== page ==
Horizon: Zero Dawn's unique science fiction world-building

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Mar 5, 2017, 6:02 PM EST (Updated)

Horizon: Zero Dawn is a curious game, but not because it stars a female protagonist or a diverse cast of characters. It can be lauded for several positive choices in terms of characterization and the faces and voices it chose to employ, but perhaps the most important aspect of all is its capacity for world-building and creating a sci-fi narrative that's unlike a good portion of what's currently out there in the gaming landscape.

By weaving a cautionary tale of technological advancement around familiar, primitive concepts like tribes and deities surrounding that which isn't understood, it's able to layer together a believable world that practically begs you to pull apart all of its mysteries.

For context, Horizon: Zero Dawn takes place in a world set about a thousand years in the future, where humanity has devolved into tribal communities who lead simple, primitive lives. The matriarchal tribe of the Nora is home to young Aloy, an orphaned outcast who happens upon an advanced piece of technology she comes to call her "Focus," which is an important key to recovering information about humanity's darkly storied past. The world itself is in disarray, with hulking shells of its former self scattered throughout the planet in caves, forgotten ruins and even an enormous area with technology the tribe has christened the "All-Mother," believing it to be where Aloy was born.

Rather than making it clear as to what happened to bring humanity to such a lowly state where the survivors after some massive calamity have returned to creating tribes and villages, Horizon offers a slow build-up. There are machines wandering the world that look very much like the animals of our time, but then there are smaller animals like rabbits and boars that are still alive and well as you roam the countryside. These prompt more questions than they answer, but the game is able to offer tidbits of information as you go along to hold your attention.

From the beginning of the game when young Aloy happens upon her Focus in an underground cavern rife with audio logs and other 'ancient' technology, you know something cataclysmal and terrible happened — so terrible, in fact, it seemed as though the humans involved with whatever it is (you won't find out for some time) took their own lives to either repent or avoid the fallout from whatever it is that they did. Their follies with technology or whatever became of it serves as the push you'll need to move forward in-game, but Horizon does such a good job of keeping you in the here and now where people use more primitive tools, weapons and mannerisms instead of nudging you to the future.

Simply put, keeping Horizon grounded in a future sci-fi space could have kept it from blossoming. Instead, giving bits and pieces here and there to supplement your understanding of the world's downfall gives it narrative strength. Sometimes, while you're completing tasks and making the trip from one area to another, it's easy to forget the bigger picture (figuring out Aloy's birth parents and history) when faced with the dilemma of corrupted machines throughout the land, what tribe wreaked havoc upon the Nora and a variety of other mysteries that beckon to you. Knee-deep in enemies and purchasing new weapons and crafting others, you forget you have this massively high-tech Focus item with which Aloy can scan her environment and perform other important tasks.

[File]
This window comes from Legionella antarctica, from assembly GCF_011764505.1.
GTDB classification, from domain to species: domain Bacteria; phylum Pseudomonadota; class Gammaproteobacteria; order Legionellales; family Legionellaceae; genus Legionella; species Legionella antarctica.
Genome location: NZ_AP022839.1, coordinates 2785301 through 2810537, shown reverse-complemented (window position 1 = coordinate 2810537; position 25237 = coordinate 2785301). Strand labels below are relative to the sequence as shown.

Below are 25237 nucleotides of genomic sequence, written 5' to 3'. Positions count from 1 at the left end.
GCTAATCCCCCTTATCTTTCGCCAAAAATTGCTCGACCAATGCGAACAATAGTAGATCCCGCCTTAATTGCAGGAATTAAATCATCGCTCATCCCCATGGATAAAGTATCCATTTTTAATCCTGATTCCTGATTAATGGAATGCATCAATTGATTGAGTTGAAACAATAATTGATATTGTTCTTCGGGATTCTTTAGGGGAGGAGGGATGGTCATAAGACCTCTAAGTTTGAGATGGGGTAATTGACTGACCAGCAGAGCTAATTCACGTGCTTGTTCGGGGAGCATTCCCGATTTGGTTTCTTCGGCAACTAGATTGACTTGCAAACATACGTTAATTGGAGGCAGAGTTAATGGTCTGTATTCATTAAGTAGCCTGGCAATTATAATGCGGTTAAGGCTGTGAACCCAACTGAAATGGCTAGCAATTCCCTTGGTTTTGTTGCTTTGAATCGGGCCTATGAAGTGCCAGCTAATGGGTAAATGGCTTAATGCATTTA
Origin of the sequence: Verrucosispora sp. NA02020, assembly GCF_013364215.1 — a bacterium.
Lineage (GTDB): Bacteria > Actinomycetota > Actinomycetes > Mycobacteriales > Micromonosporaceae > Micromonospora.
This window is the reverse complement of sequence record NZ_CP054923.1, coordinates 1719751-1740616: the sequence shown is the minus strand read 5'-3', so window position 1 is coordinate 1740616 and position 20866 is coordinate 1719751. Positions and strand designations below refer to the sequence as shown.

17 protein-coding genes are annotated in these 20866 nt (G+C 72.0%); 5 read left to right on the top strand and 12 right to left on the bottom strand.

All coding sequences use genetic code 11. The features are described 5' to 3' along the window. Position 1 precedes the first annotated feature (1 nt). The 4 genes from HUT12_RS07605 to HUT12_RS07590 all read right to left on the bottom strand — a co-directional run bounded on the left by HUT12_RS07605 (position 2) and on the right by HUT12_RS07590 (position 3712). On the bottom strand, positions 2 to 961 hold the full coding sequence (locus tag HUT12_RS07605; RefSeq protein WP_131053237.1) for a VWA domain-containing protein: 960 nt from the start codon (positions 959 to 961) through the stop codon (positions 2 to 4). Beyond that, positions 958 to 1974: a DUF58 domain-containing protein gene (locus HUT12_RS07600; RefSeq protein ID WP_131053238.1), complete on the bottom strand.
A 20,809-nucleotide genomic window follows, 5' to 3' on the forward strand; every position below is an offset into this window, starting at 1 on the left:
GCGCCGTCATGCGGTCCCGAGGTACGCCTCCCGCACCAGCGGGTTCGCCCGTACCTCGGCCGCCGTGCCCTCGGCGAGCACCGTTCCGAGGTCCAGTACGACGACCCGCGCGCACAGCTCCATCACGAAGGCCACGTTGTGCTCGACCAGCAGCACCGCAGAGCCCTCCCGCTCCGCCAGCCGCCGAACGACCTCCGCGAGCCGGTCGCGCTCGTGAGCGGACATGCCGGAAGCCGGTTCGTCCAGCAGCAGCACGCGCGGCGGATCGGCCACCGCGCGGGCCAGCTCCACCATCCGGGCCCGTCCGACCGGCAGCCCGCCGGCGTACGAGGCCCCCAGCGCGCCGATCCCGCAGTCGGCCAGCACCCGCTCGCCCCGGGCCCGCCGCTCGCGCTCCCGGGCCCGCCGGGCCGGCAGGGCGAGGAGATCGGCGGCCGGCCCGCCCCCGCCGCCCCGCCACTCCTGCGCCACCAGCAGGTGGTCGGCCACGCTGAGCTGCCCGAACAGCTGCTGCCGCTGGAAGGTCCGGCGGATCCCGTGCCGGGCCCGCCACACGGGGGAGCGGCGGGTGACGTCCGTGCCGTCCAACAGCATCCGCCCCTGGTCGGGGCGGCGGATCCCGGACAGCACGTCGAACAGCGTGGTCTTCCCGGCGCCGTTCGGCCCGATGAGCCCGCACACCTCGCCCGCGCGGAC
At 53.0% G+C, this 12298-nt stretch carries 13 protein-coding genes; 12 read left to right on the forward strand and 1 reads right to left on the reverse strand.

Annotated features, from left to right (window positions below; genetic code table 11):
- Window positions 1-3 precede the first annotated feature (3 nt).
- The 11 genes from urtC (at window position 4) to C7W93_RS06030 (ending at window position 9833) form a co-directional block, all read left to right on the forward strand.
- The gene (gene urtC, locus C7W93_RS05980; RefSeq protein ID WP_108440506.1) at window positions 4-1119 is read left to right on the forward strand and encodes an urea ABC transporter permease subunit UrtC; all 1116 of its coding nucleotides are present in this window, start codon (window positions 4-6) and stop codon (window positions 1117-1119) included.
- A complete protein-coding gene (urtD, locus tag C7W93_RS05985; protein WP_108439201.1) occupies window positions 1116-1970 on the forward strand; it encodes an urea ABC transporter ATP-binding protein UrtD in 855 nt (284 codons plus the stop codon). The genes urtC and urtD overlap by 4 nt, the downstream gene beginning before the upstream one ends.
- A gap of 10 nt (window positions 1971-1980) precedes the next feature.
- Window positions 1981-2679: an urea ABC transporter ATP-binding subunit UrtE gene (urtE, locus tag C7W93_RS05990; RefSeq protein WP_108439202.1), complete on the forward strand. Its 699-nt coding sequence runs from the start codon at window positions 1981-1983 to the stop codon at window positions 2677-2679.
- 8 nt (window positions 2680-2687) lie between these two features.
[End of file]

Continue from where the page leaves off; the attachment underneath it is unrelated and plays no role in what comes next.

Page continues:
It's easy to become complacent when mired in the older civilization's way of life, and even in Aloy's quest to prove herself after being labeled an outcast and orphan all of her life, much like humanity must have become when relying on advanced technology before things gave way to chaos. So when you look back on things as they actually were later in the game, you can draw parallels to what happened to society to bring it to its knees while you were gallivanting around proving yourself to the various dwellers in each tribe and getting to know your fellow neighbor instead of figuring out what's going on with the corrupted machinery across the world.

In the end this duality of technological advancement and a return to nature make for an exciting mixture of story tropes that skim the surface of being overused but skillfully avoid sameness. Horizon: Zero Dawn is a homogeneous mixture of old and new that works in tandem to weave a sci-fi narrative that draws from two very different worlds to make something we haven't quite fully explored yet.

If that speaks to you, you'd do well to pick up Horizon and give it a try, if not to see how it feels to straddle the line between and old civilization and society as we know it then for an exemplary exercise in keeping audiences familiar with tired science fiction engaged.

Oh, and it's a great game, too.

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